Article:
Warm and Fuzzy – Stevie the Wonder Dog

Three tiny pit bull puppies were dropped off at a Humane Society shelter in 2009. They were all blind, most likely as a result of irresponsible breeding. The pups were subsequently taken in by the Utah Animal Advocacy Foundation, who gave them the veterinary care they needed before taking them to a local adoption event. One of these pups would become Stevie the Wonder Dog.

Milner and her partner, Brian, attended that same event. They fell in love with one of the puppies the moment they saw him, and took him home for a “trial” weekend. The couple named their new friend Stevie because of the way he used his head to navigate, swinging it “back and forth just like Stevie Wonder singing”, says Jen. She and Brian already had several older dogs, who weren’t big fans of puppies, but they learned to accommodate the youngster and would just walk away from Stevie if he got too rambunctious.

On the first day the couple brought Stevie home, they took him for an outing to their local farmers’ market. They couldn’t walk more than five feet without someone approaching to meet Stevie, who was 13 weeks old at the time. “He was adorable,” Jen recalls. “People would see him and want to know his story.” Stevie was happy to return their friendliness, and it wasn’t long before Jen and Brian realized that his easy-going, gregarious and charming personality would make him a great candidate for a therapy dog.

Now six years old, Stevie (aka Stevie the Wonder Dog, as he’s known to his Facebook and YouTube fans) is as excited as ever to meet new people and venture to new places. He and Jen are a Delta Society Pet Partners team through Therapy Animals of Utah, and for the last four years have been making bi-monthly visits to the Volunteers of America Detox Center in Salt Lake City, where clients can pet and visit with the amiable pit bull. Jen and Stevie’s goal during their visits is to help support people working towards recovery, while bringing a smile to their faces.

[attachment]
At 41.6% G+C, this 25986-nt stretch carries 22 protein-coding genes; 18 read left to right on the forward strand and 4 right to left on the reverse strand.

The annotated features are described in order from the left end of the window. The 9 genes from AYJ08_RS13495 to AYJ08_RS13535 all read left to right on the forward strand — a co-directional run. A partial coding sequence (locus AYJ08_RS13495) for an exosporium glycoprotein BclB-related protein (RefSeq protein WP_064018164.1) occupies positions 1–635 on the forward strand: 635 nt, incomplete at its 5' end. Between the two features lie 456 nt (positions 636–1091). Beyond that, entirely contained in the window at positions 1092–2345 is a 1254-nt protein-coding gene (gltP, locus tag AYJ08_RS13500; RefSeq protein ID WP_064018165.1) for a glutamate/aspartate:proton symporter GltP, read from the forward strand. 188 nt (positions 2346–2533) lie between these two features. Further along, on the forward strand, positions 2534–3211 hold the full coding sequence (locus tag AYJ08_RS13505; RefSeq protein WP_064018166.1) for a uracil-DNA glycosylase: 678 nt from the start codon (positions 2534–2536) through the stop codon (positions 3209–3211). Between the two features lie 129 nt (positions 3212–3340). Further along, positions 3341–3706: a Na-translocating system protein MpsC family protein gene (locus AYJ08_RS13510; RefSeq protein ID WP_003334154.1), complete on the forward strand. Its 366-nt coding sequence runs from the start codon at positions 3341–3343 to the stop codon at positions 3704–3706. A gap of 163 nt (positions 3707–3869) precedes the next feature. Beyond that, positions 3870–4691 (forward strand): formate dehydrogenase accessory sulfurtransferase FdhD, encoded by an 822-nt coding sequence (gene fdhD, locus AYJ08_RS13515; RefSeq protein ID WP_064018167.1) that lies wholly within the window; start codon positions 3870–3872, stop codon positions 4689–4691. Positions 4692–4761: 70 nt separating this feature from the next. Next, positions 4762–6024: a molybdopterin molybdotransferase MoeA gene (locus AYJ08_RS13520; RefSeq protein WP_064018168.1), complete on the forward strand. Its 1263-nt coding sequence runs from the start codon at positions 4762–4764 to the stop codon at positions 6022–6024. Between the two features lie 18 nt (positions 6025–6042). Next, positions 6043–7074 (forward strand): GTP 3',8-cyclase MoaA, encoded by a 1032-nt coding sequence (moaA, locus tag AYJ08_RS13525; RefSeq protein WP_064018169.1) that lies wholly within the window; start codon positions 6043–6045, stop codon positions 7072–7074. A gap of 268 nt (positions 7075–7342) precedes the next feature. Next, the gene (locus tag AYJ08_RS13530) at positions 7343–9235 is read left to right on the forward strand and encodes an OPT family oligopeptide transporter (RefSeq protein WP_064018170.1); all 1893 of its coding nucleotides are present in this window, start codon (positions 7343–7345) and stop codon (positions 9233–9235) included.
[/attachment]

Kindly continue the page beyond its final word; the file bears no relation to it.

“A lot of people gravitate to him and are touched by his story,” says Jen. She recalls one particularly memorable incident when a client at the center asked her what Stevie does if he meets someone who is bad. Jen was trying to think of an answer when another client replied, “Stevie sees the good in everyone.”

Stevie has also visited with Girl Scout troops, taken part in library events, and gone into classrooms to interact with schoolkids. As well, he’s an I’m Not A Monster “Monster” Elf, representing special needs canine “Monsters” and illustrating that “love is blind”. I’m Not A Monster is an advocacy organization that aspires to improve the image of pit bull breeds and give them the chance they deserve: a world free of abuse, media bias and discriminatory laws. The organization’s annual Monster Holiday Drive was designed to bring cheer to shelter animals, and “Monster” Elves like Stevie are specially chosen to help with the event. During the 2014 holiday season, Stevie and his 73 fellow “Monster” Elves helped collect $422,621, along with toys, blankets, sheets, and treats. They hope to do even better this year.

“An important part of Stevie’s story is that we live in Salt Lake City, a community that has embraced pit bulls,” Jen says. “If we didn’t, it would have been difficult for us to expose him to diverse people and environments and allow his outgoing personality to shine.” Worse, he and his two siblings may not even have been considered worth saving, let alone adopting out, and Stevie wouldn’t be here today to spread his joy and love to others. “In some communities, people would cross the street to avoid dogs like Stevie, but here, people bring young babies to meet him,” says Jen.

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